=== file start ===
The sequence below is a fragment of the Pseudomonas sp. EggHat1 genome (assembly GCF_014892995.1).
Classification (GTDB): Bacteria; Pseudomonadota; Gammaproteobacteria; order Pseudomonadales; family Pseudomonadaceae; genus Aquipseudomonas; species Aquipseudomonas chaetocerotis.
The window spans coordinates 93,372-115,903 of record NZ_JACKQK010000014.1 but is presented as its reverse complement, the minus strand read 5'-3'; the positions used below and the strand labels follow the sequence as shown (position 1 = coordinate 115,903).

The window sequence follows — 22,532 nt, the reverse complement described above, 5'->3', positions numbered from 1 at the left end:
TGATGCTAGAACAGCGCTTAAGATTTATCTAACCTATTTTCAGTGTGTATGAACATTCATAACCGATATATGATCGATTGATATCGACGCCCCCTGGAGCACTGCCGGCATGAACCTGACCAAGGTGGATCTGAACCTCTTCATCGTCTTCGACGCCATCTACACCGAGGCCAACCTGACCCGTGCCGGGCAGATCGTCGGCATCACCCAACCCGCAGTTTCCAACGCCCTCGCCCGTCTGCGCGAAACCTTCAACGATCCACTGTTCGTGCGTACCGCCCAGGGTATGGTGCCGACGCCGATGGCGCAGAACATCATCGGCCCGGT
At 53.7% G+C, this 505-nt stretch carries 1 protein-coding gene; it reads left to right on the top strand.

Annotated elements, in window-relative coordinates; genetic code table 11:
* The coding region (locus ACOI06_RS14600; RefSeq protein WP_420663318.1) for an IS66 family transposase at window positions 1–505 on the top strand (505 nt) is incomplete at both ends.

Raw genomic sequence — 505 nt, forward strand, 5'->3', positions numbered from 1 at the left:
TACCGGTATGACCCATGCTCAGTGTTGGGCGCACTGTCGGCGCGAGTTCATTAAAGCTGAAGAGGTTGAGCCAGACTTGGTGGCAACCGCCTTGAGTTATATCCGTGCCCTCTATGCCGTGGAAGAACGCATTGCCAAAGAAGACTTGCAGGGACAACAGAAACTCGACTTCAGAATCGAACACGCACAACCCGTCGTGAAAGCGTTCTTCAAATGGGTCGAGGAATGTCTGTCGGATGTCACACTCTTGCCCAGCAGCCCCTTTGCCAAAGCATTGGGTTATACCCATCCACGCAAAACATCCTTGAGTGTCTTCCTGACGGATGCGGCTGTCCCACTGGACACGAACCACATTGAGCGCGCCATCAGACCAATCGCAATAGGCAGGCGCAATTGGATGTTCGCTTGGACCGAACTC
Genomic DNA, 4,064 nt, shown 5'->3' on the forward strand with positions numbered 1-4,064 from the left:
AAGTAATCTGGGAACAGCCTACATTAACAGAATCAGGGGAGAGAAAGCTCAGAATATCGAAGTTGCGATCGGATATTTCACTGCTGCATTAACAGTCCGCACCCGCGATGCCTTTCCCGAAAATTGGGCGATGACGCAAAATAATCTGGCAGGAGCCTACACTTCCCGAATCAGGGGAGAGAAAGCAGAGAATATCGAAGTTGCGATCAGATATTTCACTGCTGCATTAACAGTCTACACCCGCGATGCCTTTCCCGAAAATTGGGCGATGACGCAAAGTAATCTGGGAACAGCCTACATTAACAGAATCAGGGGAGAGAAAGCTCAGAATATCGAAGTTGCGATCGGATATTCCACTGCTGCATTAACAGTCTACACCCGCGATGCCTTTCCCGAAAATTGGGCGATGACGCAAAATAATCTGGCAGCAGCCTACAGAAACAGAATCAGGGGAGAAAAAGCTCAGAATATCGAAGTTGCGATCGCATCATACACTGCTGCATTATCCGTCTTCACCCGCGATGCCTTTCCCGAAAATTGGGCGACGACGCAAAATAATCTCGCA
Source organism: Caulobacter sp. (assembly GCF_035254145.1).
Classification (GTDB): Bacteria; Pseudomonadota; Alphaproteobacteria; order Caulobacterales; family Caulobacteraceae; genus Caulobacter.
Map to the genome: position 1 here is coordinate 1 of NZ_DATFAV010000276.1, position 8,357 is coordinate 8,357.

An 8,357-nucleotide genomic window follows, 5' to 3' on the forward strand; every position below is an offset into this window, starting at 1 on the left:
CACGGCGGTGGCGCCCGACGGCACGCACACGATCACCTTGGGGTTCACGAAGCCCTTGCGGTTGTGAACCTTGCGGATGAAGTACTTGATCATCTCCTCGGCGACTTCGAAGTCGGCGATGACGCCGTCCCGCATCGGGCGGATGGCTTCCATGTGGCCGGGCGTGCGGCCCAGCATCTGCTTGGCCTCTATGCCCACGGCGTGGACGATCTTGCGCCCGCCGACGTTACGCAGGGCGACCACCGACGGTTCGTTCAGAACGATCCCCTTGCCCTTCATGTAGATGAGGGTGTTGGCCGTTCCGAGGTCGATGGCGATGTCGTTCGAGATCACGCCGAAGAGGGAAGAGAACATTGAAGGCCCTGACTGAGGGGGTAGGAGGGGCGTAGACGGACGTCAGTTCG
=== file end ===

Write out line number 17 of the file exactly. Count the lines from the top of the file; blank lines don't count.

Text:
CACGGCGGTGGCGCCCGACGGCACGCACACGATCACCTTGGGGTTCACGAAGCCCTTGCGGTTGTGAACCTTGCGGATGAAGTACTTGATCATCTCCTCGGCGACTTCGAAGTCGGCGATGACGCCGTCCCGCATCGGGCGGATGGCTTCCATGTGGCCGGGCGTGCGGCCCAGCATCTGCTTGGCCTCTATGCCCACGGCGTGGACGATCTTGCGCCCGCCGACGTTACGCAGGGCGACCACCGACGGTTCGTTCAGAACGATCCCCTTGCCCTTCATGTAGATGAGGGTGTTGGCCGTTCCGAGGTCGATGGCGATGTCGTTCGAGATCACGCCGAAGAGGGAAGAGAACATTGAAGGCCCTGACTGAGGGGGTAGGAGGGGCGTAGACGGACGTCAGTTCG